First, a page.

- CRITTER TALK
I saw this article in the Philadelphia Inquirer and I had to read it. The article starts out, “Older adults who say they’ve had a life-changing religious experience are more likely to have a greater decrease in size of the hippocampus, the part of the brain critical to learning and memory, new research finds. According to the study, people who said they were a “born-again” Protestant or Catholic, or conversely, those who had no religious affiliation, had more hippocampal shrinkage (or “atrophy”) compared to people who identified themselves as Protestants, but not born-again”.
To be fair and not sound as though I am not presenting all the facts, the article goes on to say, “As people age, a certain amount of brain atrophy is expected. Shrinkage of the hippocampus is also associated with depression, dementia and Alzheimer’s disease. In the study, researchers asked 268 people aged 58 to 84 about their religious affiliation, spiritual practices and life-changing religious experiences. Over the course of two to eight years, changes to the hippocampus were monitored using MRI scans. The researchers suggested that stress over holding religious beliefs that fall outside of the mainstream may help explain the findings.”
It goes on to say, “One interpretation of our finding — that members of majority religious groups seem to have less atrophy compared with minority religious groups — is that when you feel your beliefs and values are somewhat at odds with those of society as a whole, it may contribute to long-term stress that could have implications for the brain,” Amy Owen, lead author of the study and a research associate at Duke University Medical Center, said in a Duke news release. The study authors also suggested that life-changing religious experiences could challenge a person’s established religious beliefs, triggering stress. “Other studies have led us to think that whether a new experience you consider spiritual is interpreted as comforting or stressful may depend on whether or not it fits in with your existing religious beliefs and those of the people around you,” David Hayward, research associate at Duke University Medical Center, added. “Especially for older adults, these unexpected new experiences may lead to doubts about long-held religious beliefs, or to disagreements with friends and family.”
The hippocampus has several important functions, including spatial, contextual, and episodic learning and memory. The hippocampus may also influence the generation of attention and emotion through connections with the amygdala, and moderate cortical arousal and responsiveness through interconnections with the amygdala, hypothalamus, prefrontal cortex, and other areas [. Global cerebral atrophy occurs as a result of aging , but atrophy rates differ between brain regions. Rates of atrophy for the hippocampus have been found to accelerate during late life . This atrophy has been associated with mental health outcomes, including depression and dementia in later life. Studies have also identified the hippocampus as a brain region potentially involved in religious beliefs and spiritual practices. Initial findings indicate that the hippocampus is activated during meditation, and that larger hippocampal volumes are associated with long-term meditation practice. Among certain epilepsy patients, smaller hippocampal volumes have also been associated with hyper-religiosity.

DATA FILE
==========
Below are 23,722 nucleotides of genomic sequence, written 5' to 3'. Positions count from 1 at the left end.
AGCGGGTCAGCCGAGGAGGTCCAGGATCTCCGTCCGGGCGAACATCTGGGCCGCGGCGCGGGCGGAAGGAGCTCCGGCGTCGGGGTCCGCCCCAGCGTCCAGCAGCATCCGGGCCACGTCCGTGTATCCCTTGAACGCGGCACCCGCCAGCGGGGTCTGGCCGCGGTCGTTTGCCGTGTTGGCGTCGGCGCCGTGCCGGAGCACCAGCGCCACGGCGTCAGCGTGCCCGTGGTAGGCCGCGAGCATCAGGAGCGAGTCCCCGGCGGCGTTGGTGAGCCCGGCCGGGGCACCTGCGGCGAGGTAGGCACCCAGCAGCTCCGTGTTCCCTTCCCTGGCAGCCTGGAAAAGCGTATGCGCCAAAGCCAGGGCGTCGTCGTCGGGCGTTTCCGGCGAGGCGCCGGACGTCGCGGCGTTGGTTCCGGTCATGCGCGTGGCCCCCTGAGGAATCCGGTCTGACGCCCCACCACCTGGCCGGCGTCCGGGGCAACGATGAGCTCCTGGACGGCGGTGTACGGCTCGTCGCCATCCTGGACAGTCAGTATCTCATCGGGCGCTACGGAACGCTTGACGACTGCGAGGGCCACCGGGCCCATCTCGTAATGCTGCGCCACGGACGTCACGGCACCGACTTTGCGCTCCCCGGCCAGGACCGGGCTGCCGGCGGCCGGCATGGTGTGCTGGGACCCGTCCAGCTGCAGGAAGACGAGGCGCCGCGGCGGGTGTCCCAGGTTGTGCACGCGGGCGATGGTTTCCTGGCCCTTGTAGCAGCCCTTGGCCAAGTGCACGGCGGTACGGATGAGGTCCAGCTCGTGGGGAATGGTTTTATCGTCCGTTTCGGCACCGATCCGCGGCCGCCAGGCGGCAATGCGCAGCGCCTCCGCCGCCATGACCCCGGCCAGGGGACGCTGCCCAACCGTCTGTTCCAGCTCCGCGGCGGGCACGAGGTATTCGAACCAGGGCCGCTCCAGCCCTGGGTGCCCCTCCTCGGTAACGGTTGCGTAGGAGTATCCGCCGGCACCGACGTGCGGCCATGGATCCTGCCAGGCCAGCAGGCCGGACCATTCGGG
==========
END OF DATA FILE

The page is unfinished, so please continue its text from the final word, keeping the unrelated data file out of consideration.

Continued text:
Building on evidence from research with meditation and temporal lobe epilepsy, within the context of hypothesized mechanisms of stress and glucocorticoids, this study focused on the potential role of religious factors in hippocampal atrophy. The objective of the present study was to delineate the pattern of prospective relationships between religious factors and hippocampal volume change in a large sample of older adults.
One way of interpreting these findings is within the context of the hypothesized impact of cumulative stress on the hippocampus. While some religious variables have been found to be associated with positive mental health, other religious factors may be a source of stress.
There is evidence that members of religious groups who are persecuted or in the minority might have markedly greater stress and anxiety as they try to navigate their own society. Other times, a person might perceive God to be punishing them and therefore have significant stress in the face of their religious struggle. Others experience religious struggle because of conflicting ideas with their religious tradition or their family. Even very positive, life-changing experiences might be difficult to incorporate into the individual’s prevailing religious belief system and this can also lead to stress and anxiety. Perceived religious transgressions can cause emotional and psychological anguish. This “religious” and “spiritual pain” can be difficult to distinguish from pure physical pain. And all of these phenomena can have potentially negative effects on the brain.
One thing I am reading into this is a struggle between what you have learned and what you are being told. To some people, this is hard to reconcile. All of their lives they have been told religion was one way, but now they are hearing something totally different. On one hand, for example, they are told Jesus loves everybody. Now, they hear God hates homosexuals and Liberals. They hear God hates the U.S. because of how the U.S. treats homosexuality. They hear if someone is of a different religion and if someone is not the same, then they are “bad” and God hates them as well. This causes stress and this causes atrophy.
I would suggest the people with this conflict try to reconcile the differences by finding a common message, such as “Love the Sinner, Hate the Sin”.
Seems in today’s climate, that is not easy.